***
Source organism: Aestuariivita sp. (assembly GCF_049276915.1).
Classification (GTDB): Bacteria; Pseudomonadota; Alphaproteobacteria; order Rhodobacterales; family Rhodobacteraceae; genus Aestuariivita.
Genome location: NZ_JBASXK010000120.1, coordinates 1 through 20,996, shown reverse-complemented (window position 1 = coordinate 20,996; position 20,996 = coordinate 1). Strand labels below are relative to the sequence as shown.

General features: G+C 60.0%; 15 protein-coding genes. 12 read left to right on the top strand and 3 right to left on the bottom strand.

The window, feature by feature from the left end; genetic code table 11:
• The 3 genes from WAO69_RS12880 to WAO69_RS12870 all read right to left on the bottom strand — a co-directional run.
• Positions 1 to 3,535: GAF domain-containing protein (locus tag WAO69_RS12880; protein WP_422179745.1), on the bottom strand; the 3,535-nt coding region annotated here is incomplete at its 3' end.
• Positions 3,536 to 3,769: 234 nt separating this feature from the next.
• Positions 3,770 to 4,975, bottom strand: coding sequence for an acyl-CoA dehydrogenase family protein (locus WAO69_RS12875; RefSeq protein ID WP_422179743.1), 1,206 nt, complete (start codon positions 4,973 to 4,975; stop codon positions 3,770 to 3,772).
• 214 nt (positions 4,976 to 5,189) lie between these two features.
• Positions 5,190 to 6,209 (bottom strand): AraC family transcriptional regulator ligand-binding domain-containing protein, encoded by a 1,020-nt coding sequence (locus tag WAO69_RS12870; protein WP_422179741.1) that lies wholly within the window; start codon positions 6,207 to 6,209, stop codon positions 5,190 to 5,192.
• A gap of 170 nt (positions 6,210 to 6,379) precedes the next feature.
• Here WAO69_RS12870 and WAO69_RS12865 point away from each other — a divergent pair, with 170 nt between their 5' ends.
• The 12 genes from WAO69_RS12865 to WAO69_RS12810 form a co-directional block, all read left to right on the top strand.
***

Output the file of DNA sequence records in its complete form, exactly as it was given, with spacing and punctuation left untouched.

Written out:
Source organism: Aestuariivita sp. (assembly GCF_049276915.1).
Classification (GTDB): Bacteria; Pseudomonadota; Alphaproteobacteria; order Rhodobacterales; family Rhodobacteraceae; genus Aestuariivita.
Genome location: NZ_JBASXK010000120.1, coordinates 1 through 20,996, shown reverse-complemented (window position 1 = coordinate 20,996; position 20,996 = coordinate 1). Strand labels below are relative to the sequence as shown.

General features: G+C 60.0%; 15 protein-coding genes. 12 read left to right on the top strand and 3 right to left on the bottom strand.

The window, feature by feature from the left end; genetic code table 11:
• The 3 genes from WAO69_RS12880 to WAO69_RS12870 all read right to left on the bottom strand — a co-directional run.
• Positions 1 to 3,535: GAF domain-containing protein (locus tag WAO69_RS12880; protein WP_422179745.1), on the bottom strand; the 3,535-nt coding region annotated here is incomplete at its 3' end.
• Positions 3,536 to 3,769: 234 nt separating this feature from the next.
• Positions 3,770 to 4,975, bottom strand: coding sequence for an acyl-CoA dehydrogenase family protein (locus WAO69_RS12875; RefSeq protein ID WP_422179743.1), 1,206 nt, complete (start codon positions 4,973 to 4,975; stop codon positions 3,770 to 3,772).
• 214 nt (positions 4,976 to 5,189) lie between these two features.
• Positions 5,190 to 6,209 (bottom strand): AraC family transcriptional regulator ligand-binding domain-containing protein, encoded by a 1,020-nt coding sequence (locus tag WAO69_RS12870; protein WP_422179741.1) that lies wholly within the window; start codon positions 6,207 to 6,209, stop codon positions 5,190 to 5,192.
• A gap of 170 nt (positions 6,210 to 6,379) precedes the next feature.
• Here WAO69_RS12870 and WAO69_RS12865 point away from each other — a divergent pair, with 170 nt between their 5' ends.
• The 12 genes from WAO69_RS12865 to WAO69_RS12810 form a co-directional block, all read left to right on the top strand.